Answer: Unfortunately, this informal arrangement does not qualify the children as being in foster care. The child welfare agency avoids financial liability or custody of the children when using optional “safety plans.” Whether the child is McKinney-Vento eligible would depend on the living situation of the child with the caretaker. In general, the child likely would not be eligible, because the child is not with the caretaker “due to loss of housing, economic hardship, or a similar reason.” However, as with many McKinney-Vento issues, it’s a case-by-case determination. For example, was the parent forced into the safety plan due to a loss of housing? Is the child sleeping on the couch in the living room? Is the caretaker violating her lease and in danger of eviction due to having the child there? Circumstances could qualify the child under McKinney-Vento.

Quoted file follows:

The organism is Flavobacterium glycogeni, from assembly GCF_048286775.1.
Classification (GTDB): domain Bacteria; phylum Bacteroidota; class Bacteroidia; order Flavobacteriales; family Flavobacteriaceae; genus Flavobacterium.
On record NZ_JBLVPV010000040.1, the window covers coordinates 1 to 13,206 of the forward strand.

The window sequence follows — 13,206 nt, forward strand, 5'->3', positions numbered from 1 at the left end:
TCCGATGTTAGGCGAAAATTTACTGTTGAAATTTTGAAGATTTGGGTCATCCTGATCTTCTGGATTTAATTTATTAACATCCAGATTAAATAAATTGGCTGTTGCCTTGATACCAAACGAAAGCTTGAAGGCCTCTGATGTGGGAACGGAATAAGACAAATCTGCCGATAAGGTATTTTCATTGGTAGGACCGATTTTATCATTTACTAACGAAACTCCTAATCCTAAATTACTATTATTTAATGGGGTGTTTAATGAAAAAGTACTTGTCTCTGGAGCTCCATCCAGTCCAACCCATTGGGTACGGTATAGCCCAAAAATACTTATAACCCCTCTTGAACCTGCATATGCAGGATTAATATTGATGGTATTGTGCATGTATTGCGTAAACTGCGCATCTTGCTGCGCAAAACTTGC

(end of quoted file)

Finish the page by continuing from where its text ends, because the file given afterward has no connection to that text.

Our child welfare agency has suddenly started placing multiple families on “safety plans.” Essentially, the family is given the “option” to place their children with a caretaker instead of in foster care, while the parent completes requirements set by the child welfare agency. The children are not in the custody of the state, and the caretaker receives no support from the agency. Are these children McKinney-Vento eligible? Are they in foster care?
Aug 31, 2018 | Q and A